Written by Matthew Flack, Senior Account Executive at Spreckley
Since the Soviet Union successfully launched Sputnik in 1957, humans have continually cluttered Low Earth Orbit (LEO) with satellites and other space debris.
Post Sputnik, LEO has evolved into a crucial part of the infrastructure supporting our daily lives. For this reason, gradual overcrowding of space junk – consisting mostly of dead satellites – should concern us all.
What is going on up there?
The International Space Station and Hubble telescope both operate within LEO, while global communications, weather and navigation systems also utilise its close proximity (between 150km and 2,000 km altitude) to Earth.
However, LEO does not contain an infinite amount of space and is becoming increasingly crowded. It is estimated that there are currently 2,000 active satellites orbiting Earth, alongside 3,000 defunct ones, taking up precious space and travelling at speeds of 25,000km per hour. What’s more, there’s over 30,000 hazardous pieces of space junk, any one of which could create chaos if it were to collide with another object in orbit.
Why should we be concerned?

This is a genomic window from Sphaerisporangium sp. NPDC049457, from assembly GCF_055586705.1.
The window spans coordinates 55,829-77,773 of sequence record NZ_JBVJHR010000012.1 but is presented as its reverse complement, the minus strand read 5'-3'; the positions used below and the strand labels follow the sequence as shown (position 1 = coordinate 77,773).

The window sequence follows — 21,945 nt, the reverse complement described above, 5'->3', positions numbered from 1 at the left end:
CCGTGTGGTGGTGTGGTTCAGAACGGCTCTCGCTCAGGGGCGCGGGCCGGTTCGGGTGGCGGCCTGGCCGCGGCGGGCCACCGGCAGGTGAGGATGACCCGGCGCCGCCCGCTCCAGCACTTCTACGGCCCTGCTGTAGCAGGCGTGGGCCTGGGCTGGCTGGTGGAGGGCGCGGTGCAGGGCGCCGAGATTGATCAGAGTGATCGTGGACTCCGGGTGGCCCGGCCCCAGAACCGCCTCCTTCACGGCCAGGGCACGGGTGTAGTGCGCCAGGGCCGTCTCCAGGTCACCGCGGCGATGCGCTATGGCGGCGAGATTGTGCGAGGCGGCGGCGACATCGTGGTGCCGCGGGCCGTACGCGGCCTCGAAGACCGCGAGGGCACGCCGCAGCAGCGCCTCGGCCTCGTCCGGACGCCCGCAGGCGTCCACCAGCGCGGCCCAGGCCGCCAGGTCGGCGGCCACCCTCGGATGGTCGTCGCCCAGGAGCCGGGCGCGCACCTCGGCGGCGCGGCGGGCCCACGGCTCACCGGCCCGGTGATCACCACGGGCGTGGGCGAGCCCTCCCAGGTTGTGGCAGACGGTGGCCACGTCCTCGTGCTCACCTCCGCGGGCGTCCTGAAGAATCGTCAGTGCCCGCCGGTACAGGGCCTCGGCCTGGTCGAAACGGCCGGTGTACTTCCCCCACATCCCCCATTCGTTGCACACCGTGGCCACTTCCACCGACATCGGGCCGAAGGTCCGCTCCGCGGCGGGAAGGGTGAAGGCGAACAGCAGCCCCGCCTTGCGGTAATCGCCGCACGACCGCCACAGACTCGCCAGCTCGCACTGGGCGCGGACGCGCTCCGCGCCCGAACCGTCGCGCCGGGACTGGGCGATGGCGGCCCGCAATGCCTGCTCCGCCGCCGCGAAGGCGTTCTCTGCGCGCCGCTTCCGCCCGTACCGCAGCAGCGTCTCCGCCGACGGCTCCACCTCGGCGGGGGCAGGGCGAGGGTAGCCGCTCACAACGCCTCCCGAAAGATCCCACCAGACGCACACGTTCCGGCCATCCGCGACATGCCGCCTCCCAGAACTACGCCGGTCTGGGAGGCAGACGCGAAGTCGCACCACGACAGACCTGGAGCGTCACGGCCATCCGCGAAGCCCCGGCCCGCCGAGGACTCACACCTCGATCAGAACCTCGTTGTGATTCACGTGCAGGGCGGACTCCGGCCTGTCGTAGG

As mentioned above, there’s a lot of important hardware flying around above us. A collision with a GPS, climate change monitor or security surveillance satellite (to name a few) could fatally disrupt the valuable service it’s providing us on Earth.
We are becoming increasingly reliant on LEO-based technology – even if we are often blissfully unaware of what’s going on above us. Without its capabilities, we would be decades behind in terms of our technological advancements. Looking ahead from a security perspective, much of the Ukraine war has been monitored and analysed via satellite imagery. So, if you weren’t sure about the importance of LEO before, now you know the crucial role it is currently playing on behalf of global security.
Before the threat spirals out of control and we inadvertently clutter LEO to such a degree that it becomes impossible for future space exploration, national governments, industry players and institutions must sit up, take note and take action.
A space saving solution is required
Finding a sustainable solution to clean up LEO will involve international co-operation, as no one nation owns this resource. How this will look remains unclear, but the global community will likely turn to technology to dispose of the clutter.
Ensuring space debris is either properly removed or refurbished to ensure end-of-life capabilities can be achieved in a sustainable manner is the aim. Parallel to how we must begin to lead more sustainable lives on Earth, we must also begin to consciously change the way we approach LEO. Failing to do so will unravel much of the technological progress that has been made in recent years, from domestic internet usage to national security surveillance.
Now is the time for the international community to harness technology for good. Let’s tidy up the mess we’ve made above our heads and free up space for further innovation and exploration.